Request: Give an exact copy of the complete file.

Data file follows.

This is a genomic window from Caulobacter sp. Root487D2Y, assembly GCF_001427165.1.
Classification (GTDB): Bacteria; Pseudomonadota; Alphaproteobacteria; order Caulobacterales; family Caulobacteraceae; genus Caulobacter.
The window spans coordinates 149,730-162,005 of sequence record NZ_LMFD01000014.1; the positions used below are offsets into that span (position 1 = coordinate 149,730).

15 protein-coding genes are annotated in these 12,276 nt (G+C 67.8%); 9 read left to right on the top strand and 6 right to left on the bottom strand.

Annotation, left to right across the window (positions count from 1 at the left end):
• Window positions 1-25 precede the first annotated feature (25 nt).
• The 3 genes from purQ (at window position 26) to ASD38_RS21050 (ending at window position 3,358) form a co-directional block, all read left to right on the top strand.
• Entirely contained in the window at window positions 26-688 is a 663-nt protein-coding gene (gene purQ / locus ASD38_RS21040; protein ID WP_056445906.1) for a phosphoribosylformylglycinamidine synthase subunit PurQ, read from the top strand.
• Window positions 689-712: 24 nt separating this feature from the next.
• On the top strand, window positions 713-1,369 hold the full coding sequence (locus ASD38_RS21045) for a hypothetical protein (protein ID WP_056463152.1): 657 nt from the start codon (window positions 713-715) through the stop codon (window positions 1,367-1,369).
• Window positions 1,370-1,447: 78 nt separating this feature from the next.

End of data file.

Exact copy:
This is a genomic window from Caulobacter sp. Root487D2Y, assembly GCF_001427165.1.
Classification (GTDB): Bacteria; Pseudomonadota; Alphaproteobacteria; order Caulobacterales; family Caulobacteraceae; genus Caulobacter.
The window spans coordinates 149,730-162,005 of sequence record NZ_LMFD01000014.1; the positions used below are offsets into that span (position 1 = coordinate 149,730).

15 protein-coding genes are annotated in these 12,276 nt (G+C 67.8%); 9 read left to right on the top strand and 6 right to left on the bottom strand.

Annotation, left to right across the window (positions count from 1 at the left end):
• Window positions 1-25 precede the first annotated feature (25 nt).
• The 3 genes from purQ (at window position 26) to ASD38_RS21050 (ending at window position 3,358) form a co-directional block, all read left to right on the top strand.
• Entirely contained in the window at window positions 26-688 is a 663-nt protein-coding gene (gene purQ / locus ASD38_RS21040; protein ID WP_056445906.1) for a phosphoribosylformylglycinamidine synthase subunit PurQ, read from the top strand.
• Window positions 689-712: 24 nt separating this feature from the next.
• On the top strand, window positions 713-1,369 hold the full coding sequence (locus ASD38_RS21045) for a hypothetical protein (protein ID WP_056463152.1): 657 nt from the start codon (window positions 713-715) through the stop codon (window positions 1,367-1,369).
• Window positions 1,370-1,447: 78 nt separating this feature from the next.